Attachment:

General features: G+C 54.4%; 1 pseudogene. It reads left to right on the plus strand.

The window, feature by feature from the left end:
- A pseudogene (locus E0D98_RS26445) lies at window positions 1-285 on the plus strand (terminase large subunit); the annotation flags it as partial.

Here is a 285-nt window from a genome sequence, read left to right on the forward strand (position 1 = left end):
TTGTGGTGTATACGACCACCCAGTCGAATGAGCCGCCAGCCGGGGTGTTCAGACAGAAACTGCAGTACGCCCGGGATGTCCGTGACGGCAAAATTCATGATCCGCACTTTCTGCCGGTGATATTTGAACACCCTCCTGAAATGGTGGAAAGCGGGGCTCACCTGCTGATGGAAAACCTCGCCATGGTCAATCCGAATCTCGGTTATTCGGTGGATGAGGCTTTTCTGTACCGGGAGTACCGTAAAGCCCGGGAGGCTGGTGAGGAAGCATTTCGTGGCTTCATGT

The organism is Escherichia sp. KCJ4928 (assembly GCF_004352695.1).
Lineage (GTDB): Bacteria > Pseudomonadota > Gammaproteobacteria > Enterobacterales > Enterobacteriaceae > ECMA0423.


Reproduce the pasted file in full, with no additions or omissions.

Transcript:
General features: G+C 54.4%; 1 pseudogene. It reads left to right on the plus strand.

The window, feature by feature from the left end:
- A pseudogene (locus E0D98_RS26445) lies at window positions 1-285 on the plus strand (terminase large subunit); the annotation flags it as partial.

Here is a 285-nt window from a genome sequence, read left to right on the forward strand (position 1 = left end):
TTGTGGTGTATACGACCACCCAGTCGAATGAGCCGCCAGCCGGGGTGTTCAGACAGAAACTGCAGTACGCCCGGGATGTCCGTGACGGCAAAATTCATGATCCGCACTTTCTGCCGGTGATATTTGAACACCCTCCTGAAATGGTGGAAAGCGGGGCTCACCTGCTGATGGAAAACCTCGCCATGGTCAATCCGAATCTCGGTTATTCGGTGGATGAGGCTTTTCTGTACCGGGAGTACCGTAAAGCCCGGGAGGCTGGTGAGGAAGCATTTCGTGGCTTCATGT

The organism is Escherichia sp. KCJ4928 (assembly GCF_004352695.1).
Lineage (GTDB): Bacteria > Pseudomonadota > Gammaproteobacteria > Enterobacterales > Enterobacteriaceae > ECMA0423.